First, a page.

The Las Vegas City Council wanted to draw a line between legitimate exotic dancing and borderline prostitution. They wanted to prevent strippers from, frankly, dry-humping patrons. Thus, they enacted this statute:
"No attendant or server shall fondle or caress any patron and no patron shall fondle or caress any attendant or server."
Yup -- that's it. Accordingly:
The law that defines what strippers can and can't do during lap dances in Las Vegas is unconstitutional, a judge ruled Friday.
District Court Judge Sally Loehrer affirmed a lower court ruling that as many as five misdemeanor criminal cases filed against strippers in Las Vegas should be dismissed because city code is too vague and unenforceable.
Loehrer said she believes the strip club industry needs to be regulated, but the law as written is flawed.
"I don't think the law is clear enough," Loehrer said, adding, "I don't think it's possible for the law enforcement to know what is allowable and what is not."
The full story is available here. In striking down the law, the judge relied on the void-for-vagueness doctrine, which I've summarized for you.
Over a century ago, the Court outlined the policy of what would become the void-for-vagueness doctrine:
“It would certainly be dangerous if the legislature could set a net large enough to catch all possible offenders, and leave it to the courts to step inside and say who could be rightfully detained, and who should be set at large. This would, to some extent, substitute the judicial for the legislative department of government.”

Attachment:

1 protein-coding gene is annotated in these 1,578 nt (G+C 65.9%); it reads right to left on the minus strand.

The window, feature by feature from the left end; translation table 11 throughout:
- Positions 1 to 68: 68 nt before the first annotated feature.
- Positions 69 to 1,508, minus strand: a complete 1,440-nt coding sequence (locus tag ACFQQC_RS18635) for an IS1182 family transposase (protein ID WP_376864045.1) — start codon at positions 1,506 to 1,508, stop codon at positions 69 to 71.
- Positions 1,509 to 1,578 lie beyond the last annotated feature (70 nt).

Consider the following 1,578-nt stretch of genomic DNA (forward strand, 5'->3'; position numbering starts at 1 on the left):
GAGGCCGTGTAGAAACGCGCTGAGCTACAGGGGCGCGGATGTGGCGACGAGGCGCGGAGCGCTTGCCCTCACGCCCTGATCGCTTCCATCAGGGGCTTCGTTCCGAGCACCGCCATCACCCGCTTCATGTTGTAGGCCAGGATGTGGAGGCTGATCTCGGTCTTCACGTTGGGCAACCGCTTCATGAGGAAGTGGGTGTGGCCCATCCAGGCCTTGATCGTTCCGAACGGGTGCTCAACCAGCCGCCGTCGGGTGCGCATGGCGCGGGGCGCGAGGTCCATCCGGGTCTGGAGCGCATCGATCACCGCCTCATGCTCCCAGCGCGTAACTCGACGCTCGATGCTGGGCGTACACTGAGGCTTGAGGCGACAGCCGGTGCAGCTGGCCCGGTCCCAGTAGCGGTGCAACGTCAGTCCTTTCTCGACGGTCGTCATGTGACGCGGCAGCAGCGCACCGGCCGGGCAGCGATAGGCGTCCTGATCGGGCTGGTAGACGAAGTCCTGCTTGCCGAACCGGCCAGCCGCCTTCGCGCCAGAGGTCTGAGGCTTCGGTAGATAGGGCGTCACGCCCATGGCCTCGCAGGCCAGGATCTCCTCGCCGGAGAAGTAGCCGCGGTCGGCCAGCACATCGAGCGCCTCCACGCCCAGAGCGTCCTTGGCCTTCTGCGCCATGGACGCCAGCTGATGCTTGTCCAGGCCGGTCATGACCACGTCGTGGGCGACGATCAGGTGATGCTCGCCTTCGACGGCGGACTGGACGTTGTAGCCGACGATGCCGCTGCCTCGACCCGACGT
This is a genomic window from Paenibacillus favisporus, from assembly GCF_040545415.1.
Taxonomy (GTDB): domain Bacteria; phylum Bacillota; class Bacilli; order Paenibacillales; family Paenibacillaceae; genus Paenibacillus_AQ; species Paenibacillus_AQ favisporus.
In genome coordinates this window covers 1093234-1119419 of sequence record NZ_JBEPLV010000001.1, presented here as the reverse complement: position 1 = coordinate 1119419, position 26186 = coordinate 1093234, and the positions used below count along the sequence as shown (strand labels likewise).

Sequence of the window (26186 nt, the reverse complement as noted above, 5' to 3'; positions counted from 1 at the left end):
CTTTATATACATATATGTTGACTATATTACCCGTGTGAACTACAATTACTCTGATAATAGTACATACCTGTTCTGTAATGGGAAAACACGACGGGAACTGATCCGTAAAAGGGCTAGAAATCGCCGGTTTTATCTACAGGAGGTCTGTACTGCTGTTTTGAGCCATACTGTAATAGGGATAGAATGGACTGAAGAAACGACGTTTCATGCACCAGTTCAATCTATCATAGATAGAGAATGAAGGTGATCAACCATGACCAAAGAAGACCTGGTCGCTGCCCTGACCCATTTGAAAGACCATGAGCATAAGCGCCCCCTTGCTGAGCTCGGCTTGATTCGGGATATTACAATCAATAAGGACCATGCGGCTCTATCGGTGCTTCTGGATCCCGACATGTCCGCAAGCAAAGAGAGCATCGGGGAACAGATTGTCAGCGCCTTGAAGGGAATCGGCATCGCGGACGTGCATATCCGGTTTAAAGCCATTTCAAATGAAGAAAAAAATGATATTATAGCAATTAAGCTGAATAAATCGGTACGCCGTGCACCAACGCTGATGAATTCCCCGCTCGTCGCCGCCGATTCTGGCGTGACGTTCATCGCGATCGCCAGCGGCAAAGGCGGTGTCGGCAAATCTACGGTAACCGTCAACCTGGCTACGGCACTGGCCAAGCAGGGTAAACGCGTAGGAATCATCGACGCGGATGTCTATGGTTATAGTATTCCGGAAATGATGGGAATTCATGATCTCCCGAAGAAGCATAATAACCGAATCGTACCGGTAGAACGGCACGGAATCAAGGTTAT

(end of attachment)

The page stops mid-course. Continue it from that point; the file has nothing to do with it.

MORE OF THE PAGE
United States v. Reese, 92 U.S. 214, 221 (1875).
The void-for-vagueness doctrine has remained vibrant, and “requires that a penal statute define the criminal offense with sufficient definiteness that ordinary people can understand what conduct is prohibited and in a manner that does not encourage arbitrary and discriminatory enforcement.” Village of Hoffman Estates v. Flipside, 455 U.S. 489 (1982). The void-for-vagueness doctrine protects a citizen from “standardless sweep[s] [that] allows policemen, prosecutors, and juries to pursue their personal predilections.” Smith, supra, 415 U.S. at 574 The aim is also to avoid giving police, prosecutors, and juries undue discretion in defining what conduct is prohibited.
It is not enough for a criminal defendant to boldly assert that a statute is vague. See Gentile v. State Bar of Nevada, 501 U.S. 1030 (1991). All language is, to some degree and to some people, vague. See Indeed, very respected and credible philosophers have theorized that the only language lacking vagueness is the language within each person’s own mind: Your own private language. Instead of merely shouting that statutory language is vague, a criminal defendant must show that the statute so vague that a reasonable person would not know what conduct is prohibited. Kolender v. Lawson, 461 U.S. 352 (1983).
Here the judge noted that "fondle" and "caress" were indefinately certain. What if the stripper and patron (maybe we should call them "johnnys") held hands, or brushed up to each other? What if the johnny put $5 into the stripper's panties?
Too many unanswered questions means that there would be discretionary arrests, prosecutions, and convictions. As such, the law had to go.